14th Century & 15th Century Women's Gowns
KIRTLE - THE EUROPEAN LATE 14TH CENTURY GOWN -
THE 'BURGUNDIAN' GOWN - OTHER MEDIEVAL
There are a few other variations of medieval
dress which are outside my main field of interest, so I'll include a
very brief overview on what they were and what they looked like. There
is a wealth of specific information on these types of medieval dresses
online for those who are particularly interested in those time periods.
The Italian kirtle
This is the 15th century dress which has a separate bodice which is
cut at the natural waist line. Shown at left is a detail from a 1475
painting by Botticelli, Portrait of a Young Woman.
It laces at the front and has separate sleeves which lace on. This style
is often referred to as a kirtle, but it is not the same kind of kirtle
which is written about in England and France in the 13th and 14th centuries.
Sleeves were often made of a different material and could be quite rich
or brocaded. It was worn to the ground or just above and did not have
a train. It would always have been worn with an overgown in public.
Late European 14th century gown
I'm not sure if this gown had a specific name, although I suspect it
was often referred to as a gown. Although
predominantly seen in the late 14th century, this style of gown can
be seen throughout the medieval period in European artworks. It appears
in Spanish and Western European art and does not appear to have been
worn in England or France.
This gown has the distinguishing feature of a wide elaborate embroidered
band at the wrists, neck and down the front of the gown. Often the sleeves
also has a strip of gold-thread embroidery down the back of them. Occasionally,
these appear buttoned to the elbow allowing the chemise to be seen underneath.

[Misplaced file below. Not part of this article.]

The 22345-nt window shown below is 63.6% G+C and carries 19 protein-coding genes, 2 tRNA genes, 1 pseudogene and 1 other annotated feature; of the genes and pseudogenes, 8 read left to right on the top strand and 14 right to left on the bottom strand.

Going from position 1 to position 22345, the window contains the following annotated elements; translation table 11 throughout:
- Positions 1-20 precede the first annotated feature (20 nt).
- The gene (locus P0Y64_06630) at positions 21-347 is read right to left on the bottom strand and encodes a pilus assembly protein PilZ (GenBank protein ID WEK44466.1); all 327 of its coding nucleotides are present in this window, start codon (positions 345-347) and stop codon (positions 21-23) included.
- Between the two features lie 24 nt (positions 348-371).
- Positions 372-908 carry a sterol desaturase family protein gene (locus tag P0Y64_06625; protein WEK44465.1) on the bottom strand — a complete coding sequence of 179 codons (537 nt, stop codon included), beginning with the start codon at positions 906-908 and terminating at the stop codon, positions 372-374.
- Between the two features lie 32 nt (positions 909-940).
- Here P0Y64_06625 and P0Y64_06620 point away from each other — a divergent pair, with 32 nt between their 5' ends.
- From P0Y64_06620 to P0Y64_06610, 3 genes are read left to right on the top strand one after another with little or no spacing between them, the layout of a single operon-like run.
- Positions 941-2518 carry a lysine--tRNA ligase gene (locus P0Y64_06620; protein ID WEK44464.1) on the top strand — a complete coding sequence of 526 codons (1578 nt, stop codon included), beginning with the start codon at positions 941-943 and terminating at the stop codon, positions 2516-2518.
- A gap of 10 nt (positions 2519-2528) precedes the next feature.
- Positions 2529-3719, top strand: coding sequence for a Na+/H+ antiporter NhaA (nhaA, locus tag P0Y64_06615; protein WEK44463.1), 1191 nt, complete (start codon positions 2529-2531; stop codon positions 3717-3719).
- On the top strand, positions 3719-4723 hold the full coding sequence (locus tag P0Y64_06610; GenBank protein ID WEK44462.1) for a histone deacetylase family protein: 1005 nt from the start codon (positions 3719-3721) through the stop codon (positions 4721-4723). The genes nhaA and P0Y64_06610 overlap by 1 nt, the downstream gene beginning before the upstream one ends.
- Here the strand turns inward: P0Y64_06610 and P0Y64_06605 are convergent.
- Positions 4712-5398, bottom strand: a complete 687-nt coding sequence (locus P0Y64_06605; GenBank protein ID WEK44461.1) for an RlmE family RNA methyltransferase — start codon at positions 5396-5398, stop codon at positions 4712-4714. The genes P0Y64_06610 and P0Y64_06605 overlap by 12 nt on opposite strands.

Often the sleeves are laces up to the elbow permitting the chemise to
show through. This style of sleeve continued to develop well into the
renaissance. It is shaped through the body.
The detail at left dated at 1381 is by Stefano di Sant Agnese from the
Coronation of the Virgin.
This seems to fall into two distinct styles- those which are cut in
one piece and those which are cut with a bodice. The detail at right
from 1450 by Petrus Christus Portrait of a Female Donor .
To be honest, most paintings of the gown known as the Burgundian gown
look to me more like a version of the houppelande, only worn a slightly
different way. It still looks like a large, warm overgown with the collar
folded back even further than before and the cuffs of the fur-lined
sleeves turned back.
The front of the kirtle underneath is visible and it was extremely fashionable
to wear bIack or another dark colour underneath. The wide belt was usually
buckles at the back and draws the gown in forming pleats under the bust
and only a little over the breast. The A line of the gown sometimes
looks like the bottom part is sewn on separately. I believe that the
collar is not a separate piece at this stage. The detail from the 1449
painting by Christus of St Eligius in his Workshop, shows a gown
which does not have a separate bodice and is also drawn in with a belt.
Other medieval gowns
A little later in the 15th century, the gown abandoned the
collar and cuffs and the V opening at the front widened even further.
It was often worn with a transparent neckerchief which was worn around
the neck and tucked into the front of the underdress.
This style of gown can be seen at right in the sculpture from 1487-1488
by Laurana, Bust of a Lady. This style is also sometimes referred
to as the Burgundian gown and almost certainly has a separate bodice
which sits high under the breasts.